Bart Simon had every reason never to fly again. On Sunday, March 22, 1992, he boarded USAir Flight 405 and waited on the tarmac. The plane would be departing in the middle of a snowstorm; but after a half-hour delay, it had been cleared for takeoff.
As the plane raced down the runway, it lifted into the air. But something went terribly wrong. The left wing dipped and scraped against the runway. The plane’s landing gear struck a set of navigational lights, causing the aircraft to touch down on the slippery snow and mud beside the runway.
For a brief moment, the plane made another effort to ascend into the air; but this time the left wing hit antennas on the side of the runway, and the fuselage began to break apart. The plane eventually bounced into Flushing Bay, resulting in the deaths of 27 people.
Bart Simon survived this traumatic experience without injury. The very next day, he stepped aboard another plane and returned safely home. He could have given up flying altogether, and no one would have blamed him — one unsuccessful attempt would be enough to permanently ground most people. But Bart possessed the courage to fly again.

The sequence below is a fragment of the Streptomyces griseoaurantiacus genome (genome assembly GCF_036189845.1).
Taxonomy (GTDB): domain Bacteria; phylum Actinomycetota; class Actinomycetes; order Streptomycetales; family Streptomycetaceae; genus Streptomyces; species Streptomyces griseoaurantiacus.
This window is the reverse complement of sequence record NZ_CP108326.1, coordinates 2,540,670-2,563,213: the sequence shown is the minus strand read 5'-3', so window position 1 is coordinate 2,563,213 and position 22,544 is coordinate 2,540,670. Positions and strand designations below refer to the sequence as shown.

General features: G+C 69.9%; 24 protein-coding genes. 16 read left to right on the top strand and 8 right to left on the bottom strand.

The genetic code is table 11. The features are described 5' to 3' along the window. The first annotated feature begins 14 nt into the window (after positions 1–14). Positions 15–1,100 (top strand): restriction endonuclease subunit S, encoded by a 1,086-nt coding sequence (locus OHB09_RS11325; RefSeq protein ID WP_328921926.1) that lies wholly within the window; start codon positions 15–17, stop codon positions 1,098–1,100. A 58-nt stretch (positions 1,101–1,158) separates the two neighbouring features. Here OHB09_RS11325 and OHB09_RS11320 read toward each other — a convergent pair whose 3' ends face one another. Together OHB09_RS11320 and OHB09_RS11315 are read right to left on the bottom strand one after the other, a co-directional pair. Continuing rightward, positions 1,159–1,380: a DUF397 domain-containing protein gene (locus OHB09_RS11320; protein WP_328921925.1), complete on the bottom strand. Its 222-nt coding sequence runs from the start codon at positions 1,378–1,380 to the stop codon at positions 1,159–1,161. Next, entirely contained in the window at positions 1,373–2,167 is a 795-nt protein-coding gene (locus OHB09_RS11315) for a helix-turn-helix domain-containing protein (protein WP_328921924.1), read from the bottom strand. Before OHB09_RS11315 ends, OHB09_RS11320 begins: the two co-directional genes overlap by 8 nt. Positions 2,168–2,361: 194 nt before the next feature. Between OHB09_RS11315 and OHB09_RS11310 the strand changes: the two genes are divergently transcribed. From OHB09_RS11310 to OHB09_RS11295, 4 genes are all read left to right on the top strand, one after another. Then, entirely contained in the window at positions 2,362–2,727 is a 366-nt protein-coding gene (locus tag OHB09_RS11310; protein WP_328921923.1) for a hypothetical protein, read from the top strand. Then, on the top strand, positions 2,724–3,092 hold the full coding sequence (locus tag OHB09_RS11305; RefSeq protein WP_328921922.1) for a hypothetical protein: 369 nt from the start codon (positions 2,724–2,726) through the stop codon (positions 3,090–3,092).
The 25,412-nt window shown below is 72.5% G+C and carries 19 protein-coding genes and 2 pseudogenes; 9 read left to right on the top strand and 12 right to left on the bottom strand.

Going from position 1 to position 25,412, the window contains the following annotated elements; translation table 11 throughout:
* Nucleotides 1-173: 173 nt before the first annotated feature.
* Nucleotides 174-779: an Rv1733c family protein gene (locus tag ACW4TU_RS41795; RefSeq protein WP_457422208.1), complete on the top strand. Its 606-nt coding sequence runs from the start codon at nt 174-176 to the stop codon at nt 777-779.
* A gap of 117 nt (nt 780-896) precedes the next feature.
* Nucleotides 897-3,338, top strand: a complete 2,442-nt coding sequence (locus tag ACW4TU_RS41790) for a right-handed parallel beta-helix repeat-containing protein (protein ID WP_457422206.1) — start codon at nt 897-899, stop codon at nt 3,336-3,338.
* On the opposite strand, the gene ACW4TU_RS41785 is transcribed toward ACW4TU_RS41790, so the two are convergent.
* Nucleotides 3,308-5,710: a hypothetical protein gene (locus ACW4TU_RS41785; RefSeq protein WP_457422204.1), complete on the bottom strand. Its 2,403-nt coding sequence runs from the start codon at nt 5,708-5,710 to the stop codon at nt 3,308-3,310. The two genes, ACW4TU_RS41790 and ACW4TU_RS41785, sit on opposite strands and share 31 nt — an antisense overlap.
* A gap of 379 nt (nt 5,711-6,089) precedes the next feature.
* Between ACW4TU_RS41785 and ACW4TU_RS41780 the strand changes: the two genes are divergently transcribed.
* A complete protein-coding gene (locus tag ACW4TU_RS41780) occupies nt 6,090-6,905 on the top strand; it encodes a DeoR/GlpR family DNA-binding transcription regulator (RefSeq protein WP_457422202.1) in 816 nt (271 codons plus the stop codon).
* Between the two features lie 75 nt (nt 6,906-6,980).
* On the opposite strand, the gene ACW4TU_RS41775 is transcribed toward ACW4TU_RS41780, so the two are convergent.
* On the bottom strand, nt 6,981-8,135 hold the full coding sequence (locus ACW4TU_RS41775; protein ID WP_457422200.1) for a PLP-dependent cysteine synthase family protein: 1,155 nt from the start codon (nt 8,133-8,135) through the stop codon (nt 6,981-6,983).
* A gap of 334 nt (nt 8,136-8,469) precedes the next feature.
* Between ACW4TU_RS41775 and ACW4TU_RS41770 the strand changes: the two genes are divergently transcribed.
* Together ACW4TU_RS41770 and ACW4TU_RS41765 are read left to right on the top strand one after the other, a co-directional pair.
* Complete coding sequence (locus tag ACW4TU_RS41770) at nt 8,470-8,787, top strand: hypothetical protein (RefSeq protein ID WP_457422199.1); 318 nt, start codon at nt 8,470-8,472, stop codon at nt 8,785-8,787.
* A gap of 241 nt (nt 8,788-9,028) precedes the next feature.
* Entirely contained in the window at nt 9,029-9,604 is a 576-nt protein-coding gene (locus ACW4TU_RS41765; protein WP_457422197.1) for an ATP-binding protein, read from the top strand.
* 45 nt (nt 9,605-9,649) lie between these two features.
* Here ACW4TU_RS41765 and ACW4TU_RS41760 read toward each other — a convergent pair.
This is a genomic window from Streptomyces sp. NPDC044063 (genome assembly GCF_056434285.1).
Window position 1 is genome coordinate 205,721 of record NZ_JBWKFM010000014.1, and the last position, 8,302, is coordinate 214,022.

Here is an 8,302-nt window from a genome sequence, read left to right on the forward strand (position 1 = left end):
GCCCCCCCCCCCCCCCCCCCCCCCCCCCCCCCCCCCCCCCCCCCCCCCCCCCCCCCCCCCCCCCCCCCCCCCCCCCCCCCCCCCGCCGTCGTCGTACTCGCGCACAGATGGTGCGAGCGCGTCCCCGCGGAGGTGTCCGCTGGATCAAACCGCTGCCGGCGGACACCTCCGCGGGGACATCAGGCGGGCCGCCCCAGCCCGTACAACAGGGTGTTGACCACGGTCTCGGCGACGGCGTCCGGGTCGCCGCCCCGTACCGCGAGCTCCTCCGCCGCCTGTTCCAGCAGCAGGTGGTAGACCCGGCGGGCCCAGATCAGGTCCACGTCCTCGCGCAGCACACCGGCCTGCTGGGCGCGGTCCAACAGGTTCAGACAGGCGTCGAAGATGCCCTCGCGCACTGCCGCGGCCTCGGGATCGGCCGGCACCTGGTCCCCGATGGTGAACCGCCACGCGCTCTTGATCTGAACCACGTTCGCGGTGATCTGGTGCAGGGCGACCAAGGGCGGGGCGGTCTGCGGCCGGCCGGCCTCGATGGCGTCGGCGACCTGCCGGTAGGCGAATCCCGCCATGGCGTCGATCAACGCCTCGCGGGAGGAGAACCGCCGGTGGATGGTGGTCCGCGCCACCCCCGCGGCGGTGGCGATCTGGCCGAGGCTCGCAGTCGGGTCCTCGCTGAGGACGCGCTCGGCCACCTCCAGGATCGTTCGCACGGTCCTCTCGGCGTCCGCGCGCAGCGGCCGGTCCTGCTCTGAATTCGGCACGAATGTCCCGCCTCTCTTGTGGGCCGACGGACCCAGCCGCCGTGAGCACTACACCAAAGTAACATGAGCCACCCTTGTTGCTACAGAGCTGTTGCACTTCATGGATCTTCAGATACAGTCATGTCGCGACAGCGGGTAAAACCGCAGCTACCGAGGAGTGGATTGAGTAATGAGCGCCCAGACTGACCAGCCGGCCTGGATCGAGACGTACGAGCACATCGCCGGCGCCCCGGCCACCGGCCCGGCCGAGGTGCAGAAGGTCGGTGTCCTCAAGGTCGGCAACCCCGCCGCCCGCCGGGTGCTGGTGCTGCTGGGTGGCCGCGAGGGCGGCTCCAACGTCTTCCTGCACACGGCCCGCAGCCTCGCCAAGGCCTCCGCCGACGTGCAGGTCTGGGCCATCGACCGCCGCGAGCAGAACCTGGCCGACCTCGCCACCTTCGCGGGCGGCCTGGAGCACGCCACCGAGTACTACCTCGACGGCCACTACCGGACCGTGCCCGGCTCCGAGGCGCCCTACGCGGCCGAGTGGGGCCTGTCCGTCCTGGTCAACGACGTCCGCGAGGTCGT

Every experienced soul-winner takes the same approach after facing rejection. Instead of getting discouraged or giving up when an unsaved person rejects the gospel, we must wield the courage to fly again after defeat and share the message with someone else. As we continue our efforts at outreach, we will gain encouragement when others embrace the truth.
The next time you share your faith, something may go terribly wrong. A cashier’s manager may suddenly come out and check on his or her progress in the middle of your conversation, abruptly cutting it short. The person you are witnessing to may be hostile to the gospel. Even if you have a rough first takeoff and your “flight” is grounded, take to the air again. You will never know the sweet feeling of a good flight until you take off.
Devotional by Pastor Jim Scudder, Jr.